"I don't want to sue you," Tritter started, facing House now.
"Good," he replied simply, but then started getting tense when the other man started walking toward him.
"But I want to kick your ass."
House's gaze shifted to the side, hiding the nervous look that threatened to show in his eyes. "Less good."
While Tritter went on to lecture him about how House was 'a bully' and all that, the man kept walking toward House, his eyes scanning over him. The doctor did his best to try and stay calm and collected- stay himself. Even when Tritter got very close to him. For once, House was glad he had a bad leg; his cane stayed in his hand and he even adjusted his grip incase if the guy was planning on doing anything. But he wouldn't; there were people outside of Cuddy's office that could see if anything were to go on.
"I'm looking for humiliation," Tritter continued, standing awfully close to House now. The man lifted his hand up toward House's face, who immediately swatted it away. Tritter only looked more amused at the motion as he added, "something that will make you think twice before you treat the next patient like crap."
The touch to his face shook him up. But House kept reciting over and over in his mind that Tritter couldn't do anything- not while they were in the hospital. I'm done with this crap, he thought before speaking. "Here's what's going to happen," House started, feeling a little more confident, "you go off to your friends and tell them how you made the big mean doctor poop his pants. I get Cuddy off my back by telling her I humiliated myself. Here's the catch: we're both going to be lying."
That same amused smirk crossed Tritter's face as he watched House and the doctor knew exactly why: House had been looking right at the guy and could see the expression on his face. Even though he was acting himself, House still was nervous. And Tritter saw that. But the guy didn't say anything; his eyes just scanned over House again and it made House so close to whipping his cane at the guy's face.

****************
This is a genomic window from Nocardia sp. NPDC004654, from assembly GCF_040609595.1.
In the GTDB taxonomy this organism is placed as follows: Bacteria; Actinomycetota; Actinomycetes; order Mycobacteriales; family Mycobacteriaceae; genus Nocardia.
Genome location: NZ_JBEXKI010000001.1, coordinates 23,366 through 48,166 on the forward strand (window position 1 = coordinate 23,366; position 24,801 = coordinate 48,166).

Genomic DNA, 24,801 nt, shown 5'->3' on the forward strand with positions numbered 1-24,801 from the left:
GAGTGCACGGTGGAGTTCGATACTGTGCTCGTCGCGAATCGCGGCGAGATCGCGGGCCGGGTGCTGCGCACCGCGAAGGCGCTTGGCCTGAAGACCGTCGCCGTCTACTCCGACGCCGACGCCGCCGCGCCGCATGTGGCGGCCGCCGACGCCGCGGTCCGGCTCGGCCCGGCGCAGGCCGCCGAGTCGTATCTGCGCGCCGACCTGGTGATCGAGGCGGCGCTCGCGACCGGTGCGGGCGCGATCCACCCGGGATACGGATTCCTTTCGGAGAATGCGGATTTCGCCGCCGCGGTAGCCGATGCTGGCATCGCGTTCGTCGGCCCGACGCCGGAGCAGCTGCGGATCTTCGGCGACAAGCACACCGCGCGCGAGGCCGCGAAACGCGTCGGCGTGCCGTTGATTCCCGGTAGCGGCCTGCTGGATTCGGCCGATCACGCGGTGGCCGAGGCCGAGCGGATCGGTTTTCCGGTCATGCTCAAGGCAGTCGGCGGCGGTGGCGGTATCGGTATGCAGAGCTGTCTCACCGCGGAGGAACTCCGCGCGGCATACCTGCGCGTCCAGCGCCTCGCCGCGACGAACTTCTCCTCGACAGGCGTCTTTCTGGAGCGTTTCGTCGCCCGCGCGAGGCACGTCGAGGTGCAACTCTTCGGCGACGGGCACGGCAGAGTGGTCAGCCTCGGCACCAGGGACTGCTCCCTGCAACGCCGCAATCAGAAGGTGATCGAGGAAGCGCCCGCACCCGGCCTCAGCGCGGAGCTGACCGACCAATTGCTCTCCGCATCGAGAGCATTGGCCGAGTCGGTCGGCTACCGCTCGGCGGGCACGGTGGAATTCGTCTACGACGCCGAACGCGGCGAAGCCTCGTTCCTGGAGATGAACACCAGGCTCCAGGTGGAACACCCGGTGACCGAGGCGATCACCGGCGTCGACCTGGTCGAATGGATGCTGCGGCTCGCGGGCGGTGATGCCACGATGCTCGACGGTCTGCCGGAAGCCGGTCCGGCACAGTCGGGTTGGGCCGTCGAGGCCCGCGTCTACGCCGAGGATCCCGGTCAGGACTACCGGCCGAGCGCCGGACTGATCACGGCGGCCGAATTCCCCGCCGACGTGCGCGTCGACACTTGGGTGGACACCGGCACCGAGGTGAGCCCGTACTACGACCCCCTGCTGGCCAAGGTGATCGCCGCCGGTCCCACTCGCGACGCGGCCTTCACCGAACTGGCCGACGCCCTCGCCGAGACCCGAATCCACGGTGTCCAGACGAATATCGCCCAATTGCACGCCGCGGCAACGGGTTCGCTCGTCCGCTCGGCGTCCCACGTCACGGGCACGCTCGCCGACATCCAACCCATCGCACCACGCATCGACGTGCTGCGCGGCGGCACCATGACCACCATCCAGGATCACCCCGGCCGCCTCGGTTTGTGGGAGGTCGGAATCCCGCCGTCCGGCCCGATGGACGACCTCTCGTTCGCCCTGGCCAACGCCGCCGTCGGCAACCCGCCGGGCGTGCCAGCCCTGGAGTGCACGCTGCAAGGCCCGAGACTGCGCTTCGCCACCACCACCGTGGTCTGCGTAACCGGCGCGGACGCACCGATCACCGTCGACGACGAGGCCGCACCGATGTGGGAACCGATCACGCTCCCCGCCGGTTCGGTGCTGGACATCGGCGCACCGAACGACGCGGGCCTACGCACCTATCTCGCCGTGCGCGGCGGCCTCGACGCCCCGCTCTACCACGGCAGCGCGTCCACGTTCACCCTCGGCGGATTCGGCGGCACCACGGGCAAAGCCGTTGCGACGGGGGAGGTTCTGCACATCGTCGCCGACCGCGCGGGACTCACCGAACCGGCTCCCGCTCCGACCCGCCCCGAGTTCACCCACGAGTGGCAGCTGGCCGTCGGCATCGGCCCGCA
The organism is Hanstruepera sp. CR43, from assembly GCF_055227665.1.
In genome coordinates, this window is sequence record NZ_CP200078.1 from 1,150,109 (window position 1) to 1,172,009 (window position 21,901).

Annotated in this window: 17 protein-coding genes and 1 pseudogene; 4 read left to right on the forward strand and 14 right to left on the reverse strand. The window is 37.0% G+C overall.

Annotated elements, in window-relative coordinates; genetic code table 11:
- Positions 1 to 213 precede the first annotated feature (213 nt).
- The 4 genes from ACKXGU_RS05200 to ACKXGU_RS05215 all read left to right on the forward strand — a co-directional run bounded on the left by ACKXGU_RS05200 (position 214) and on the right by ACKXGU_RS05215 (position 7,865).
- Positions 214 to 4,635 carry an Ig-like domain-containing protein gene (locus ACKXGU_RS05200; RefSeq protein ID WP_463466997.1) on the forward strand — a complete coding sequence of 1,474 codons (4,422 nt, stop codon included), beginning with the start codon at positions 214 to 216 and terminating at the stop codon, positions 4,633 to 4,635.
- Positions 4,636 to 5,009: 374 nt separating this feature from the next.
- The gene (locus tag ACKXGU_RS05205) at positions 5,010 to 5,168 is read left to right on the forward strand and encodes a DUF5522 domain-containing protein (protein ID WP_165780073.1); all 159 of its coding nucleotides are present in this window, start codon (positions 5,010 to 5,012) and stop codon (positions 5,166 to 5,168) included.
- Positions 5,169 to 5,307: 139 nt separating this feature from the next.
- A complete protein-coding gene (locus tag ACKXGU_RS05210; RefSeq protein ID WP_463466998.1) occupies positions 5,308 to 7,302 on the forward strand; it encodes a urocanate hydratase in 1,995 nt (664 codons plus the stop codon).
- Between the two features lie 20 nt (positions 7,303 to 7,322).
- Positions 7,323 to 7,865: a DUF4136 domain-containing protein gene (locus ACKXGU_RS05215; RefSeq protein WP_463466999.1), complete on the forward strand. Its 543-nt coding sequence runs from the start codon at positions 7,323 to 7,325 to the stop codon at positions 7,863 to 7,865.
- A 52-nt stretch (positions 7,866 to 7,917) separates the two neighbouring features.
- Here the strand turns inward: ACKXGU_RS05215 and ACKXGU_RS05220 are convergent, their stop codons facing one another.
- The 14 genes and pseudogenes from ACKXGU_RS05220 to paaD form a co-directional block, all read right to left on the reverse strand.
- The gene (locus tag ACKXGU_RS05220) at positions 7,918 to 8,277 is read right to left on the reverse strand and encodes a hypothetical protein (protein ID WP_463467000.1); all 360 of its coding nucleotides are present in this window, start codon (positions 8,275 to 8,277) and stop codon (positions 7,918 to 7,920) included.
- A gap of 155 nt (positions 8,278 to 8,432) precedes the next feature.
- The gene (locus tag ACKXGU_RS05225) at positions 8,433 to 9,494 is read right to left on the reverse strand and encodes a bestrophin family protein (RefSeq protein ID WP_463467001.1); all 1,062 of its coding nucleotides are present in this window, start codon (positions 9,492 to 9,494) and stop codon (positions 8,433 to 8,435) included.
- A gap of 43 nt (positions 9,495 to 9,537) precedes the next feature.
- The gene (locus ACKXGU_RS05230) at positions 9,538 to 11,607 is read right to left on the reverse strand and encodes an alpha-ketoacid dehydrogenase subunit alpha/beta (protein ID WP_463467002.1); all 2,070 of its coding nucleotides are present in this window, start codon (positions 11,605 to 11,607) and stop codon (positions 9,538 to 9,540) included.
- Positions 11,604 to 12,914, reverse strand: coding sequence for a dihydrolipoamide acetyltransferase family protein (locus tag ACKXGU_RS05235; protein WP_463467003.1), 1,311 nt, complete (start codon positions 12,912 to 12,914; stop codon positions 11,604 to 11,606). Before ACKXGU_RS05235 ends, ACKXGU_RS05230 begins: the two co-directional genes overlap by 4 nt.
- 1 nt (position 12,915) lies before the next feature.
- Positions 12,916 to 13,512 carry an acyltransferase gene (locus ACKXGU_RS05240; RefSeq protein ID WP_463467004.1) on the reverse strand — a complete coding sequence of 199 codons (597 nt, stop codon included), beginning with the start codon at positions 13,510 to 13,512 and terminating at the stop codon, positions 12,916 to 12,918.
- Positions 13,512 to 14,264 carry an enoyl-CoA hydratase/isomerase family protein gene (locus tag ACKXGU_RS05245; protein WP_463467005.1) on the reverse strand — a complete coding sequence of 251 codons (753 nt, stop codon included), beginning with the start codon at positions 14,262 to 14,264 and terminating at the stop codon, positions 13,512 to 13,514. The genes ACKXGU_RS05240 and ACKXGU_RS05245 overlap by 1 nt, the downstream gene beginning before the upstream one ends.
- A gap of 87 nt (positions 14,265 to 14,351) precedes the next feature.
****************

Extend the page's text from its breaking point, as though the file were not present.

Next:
"I'm not apologizing," House said instead, finally turning and limping out of Cuddy's office. The whole walk out of the clinic, House could feel the bastard's eyes still on his back.
How could he lose that bet? How did he so easily fall for that trick? Foreman had been dating the nurse that Wilson was talking to, while at the same time making a bet with House that Wilson wasn't. House should have known that was coming. Well, there went the two hundred dollars he almost won. House put his motorcycle helmet on and revved the engine before taking off from his parking spot. The streets were pretty empty that night, so he decided to drive a little faster, speeding down the road. While he rode down the street of a small neighborhood, House caught the faint sound of sirens behind him.
Damn, he thought as he glanced back to catch the red and blue lights out of the corner of his eye.
Pulling to the side of the road, House stopped the motorcycle and kicked the kickstand down. All right, time to play the sympathy act, he thought, gathering his thoughts about how to gain the cop's sympathy by acting like a poor cripple. But once his helmet was off and he turned around, House froze. The gum-chewing patient was walking toward him from his police car, his ice blue hues focused on the crippled doctor. Fuck.
The doctor scoffed softly. "If you've come to return the thermometer don't bother, I've moved on."
"If you actually took the time to look at my record," Tritter started, flashing his badge to House, "you would know I'm a cop."
Damn, House cursed in his mind, lowering his gaze from Tritter since once again he was giving him that same look. "You were going forty in a twenty-five zone," the cop added, looking at House like a father disciplining his son.
"Oh come on," House said, then added sarcastically, "you're only doing this because I'm Latino." He flinched mentally after the comment. Then again, they were in a neighborhood. House seemed to relax more after that reminder came to him.
"License, registration, proof of insurance."
Again, House scoffed and then shrugged, extending his arms for a moment before letting them flop back at his sides. "Sorry, cool jacket. Only pockets for important stuff."
Tritter was not amused. At that point, though, the doctor didn't care; he just wanted to get away from Tritter and go home. Instead, Tritter started to pull out his pad and pen. "Well, that's a shame."